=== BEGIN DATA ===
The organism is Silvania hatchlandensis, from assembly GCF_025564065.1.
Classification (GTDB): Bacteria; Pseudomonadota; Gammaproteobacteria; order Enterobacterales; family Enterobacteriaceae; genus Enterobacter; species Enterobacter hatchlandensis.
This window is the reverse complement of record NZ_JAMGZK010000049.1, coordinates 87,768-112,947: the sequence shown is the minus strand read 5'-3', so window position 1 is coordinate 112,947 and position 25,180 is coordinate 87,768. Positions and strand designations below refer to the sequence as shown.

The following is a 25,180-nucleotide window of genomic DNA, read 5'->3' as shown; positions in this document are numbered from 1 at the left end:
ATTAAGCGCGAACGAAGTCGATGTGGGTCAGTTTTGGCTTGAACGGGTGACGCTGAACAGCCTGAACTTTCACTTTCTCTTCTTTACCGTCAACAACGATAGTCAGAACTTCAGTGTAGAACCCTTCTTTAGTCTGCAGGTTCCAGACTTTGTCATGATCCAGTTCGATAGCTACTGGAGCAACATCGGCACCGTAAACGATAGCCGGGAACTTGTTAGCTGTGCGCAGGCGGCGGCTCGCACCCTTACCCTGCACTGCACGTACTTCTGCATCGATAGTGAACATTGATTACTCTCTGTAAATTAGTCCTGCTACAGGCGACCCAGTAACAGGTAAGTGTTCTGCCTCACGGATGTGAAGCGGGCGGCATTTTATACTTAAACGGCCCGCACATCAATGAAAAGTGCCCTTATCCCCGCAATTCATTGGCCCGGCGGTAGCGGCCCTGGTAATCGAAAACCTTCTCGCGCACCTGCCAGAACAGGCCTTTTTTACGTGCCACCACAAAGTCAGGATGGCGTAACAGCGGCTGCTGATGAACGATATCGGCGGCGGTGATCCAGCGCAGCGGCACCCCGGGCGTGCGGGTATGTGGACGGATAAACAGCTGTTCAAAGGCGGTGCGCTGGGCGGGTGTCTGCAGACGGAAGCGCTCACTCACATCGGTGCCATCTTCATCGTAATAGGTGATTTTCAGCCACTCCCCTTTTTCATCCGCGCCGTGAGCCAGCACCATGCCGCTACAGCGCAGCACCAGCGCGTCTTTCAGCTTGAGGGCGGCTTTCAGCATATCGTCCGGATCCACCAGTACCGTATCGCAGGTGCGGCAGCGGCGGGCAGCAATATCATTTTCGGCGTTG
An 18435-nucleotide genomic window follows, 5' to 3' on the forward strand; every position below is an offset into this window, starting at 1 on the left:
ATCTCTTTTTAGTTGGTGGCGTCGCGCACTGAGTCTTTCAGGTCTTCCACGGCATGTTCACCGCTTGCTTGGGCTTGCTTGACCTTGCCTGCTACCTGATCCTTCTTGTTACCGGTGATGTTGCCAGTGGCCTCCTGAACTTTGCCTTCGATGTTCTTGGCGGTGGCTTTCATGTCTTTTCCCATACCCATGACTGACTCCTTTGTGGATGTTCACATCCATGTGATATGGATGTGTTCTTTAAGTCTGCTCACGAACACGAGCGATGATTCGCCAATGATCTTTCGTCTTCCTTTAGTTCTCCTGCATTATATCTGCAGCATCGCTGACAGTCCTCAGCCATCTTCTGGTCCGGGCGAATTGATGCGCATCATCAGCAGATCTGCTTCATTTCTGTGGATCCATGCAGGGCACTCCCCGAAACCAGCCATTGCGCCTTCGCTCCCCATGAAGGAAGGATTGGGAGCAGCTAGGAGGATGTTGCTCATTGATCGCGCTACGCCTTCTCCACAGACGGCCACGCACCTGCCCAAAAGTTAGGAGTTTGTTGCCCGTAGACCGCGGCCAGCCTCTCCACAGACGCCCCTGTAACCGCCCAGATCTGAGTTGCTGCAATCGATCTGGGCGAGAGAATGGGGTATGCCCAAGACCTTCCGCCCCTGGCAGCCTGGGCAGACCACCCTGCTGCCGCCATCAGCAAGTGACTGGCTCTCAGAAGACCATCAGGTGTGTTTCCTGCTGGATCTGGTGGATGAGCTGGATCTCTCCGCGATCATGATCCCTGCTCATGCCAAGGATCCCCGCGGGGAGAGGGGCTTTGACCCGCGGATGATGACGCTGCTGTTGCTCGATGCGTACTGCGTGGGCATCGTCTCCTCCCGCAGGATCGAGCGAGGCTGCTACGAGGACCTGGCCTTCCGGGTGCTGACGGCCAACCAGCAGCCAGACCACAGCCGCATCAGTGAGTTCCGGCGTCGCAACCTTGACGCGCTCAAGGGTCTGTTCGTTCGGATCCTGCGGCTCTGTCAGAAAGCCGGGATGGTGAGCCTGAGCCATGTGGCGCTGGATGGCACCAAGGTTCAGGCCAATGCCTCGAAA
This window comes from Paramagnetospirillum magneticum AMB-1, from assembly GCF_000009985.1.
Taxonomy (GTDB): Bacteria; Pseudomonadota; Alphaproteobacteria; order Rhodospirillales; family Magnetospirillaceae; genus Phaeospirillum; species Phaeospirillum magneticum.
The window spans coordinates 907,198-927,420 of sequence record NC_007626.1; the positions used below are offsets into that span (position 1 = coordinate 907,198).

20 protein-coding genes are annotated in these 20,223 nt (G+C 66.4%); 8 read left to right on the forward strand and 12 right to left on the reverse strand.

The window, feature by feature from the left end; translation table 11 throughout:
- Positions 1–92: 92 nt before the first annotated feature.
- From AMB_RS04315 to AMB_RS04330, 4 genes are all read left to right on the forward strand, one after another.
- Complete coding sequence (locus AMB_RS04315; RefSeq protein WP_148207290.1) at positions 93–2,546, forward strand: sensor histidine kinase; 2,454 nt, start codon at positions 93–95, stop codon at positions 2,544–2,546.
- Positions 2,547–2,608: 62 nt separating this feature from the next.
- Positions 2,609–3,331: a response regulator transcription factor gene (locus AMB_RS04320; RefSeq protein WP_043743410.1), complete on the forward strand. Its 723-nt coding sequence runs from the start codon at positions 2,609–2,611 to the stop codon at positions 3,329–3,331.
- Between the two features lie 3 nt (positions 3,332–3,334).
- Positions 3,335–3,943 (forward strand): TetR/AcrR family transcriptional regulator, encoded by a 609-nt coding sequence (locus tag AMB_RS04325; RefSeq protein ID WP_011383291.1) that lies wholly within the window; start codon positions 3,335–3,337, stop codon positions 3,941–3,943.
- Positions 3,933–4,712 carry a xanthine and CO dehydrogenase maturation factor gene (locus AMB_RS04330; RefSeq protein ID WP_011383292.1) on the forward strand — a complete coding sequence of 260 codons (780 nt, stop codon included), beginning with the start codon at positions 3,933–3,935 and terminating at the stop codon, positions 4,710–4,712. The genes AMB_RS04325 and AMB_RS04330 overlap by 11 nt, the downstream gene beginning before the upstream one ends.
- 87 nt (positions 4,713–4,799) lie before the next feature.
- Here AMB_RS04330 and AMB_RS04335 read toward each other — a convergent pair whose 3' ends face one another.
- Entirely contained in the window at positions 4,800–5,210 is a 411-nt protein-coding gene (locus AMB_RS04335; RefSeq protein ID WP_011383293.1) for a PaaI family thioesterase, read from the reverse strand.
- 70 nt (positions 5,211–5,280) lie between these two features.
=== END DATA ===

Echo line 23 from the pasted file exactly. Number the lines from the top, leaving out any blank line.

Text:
- Entirely contained in the window at positions 4,800–5,210 is a 411-nt protein-coding gene (locus AMB_RS04335; RefSeq protein ID WP_011383293.1) for a PaaI family thioesterase, read from the reverse strand.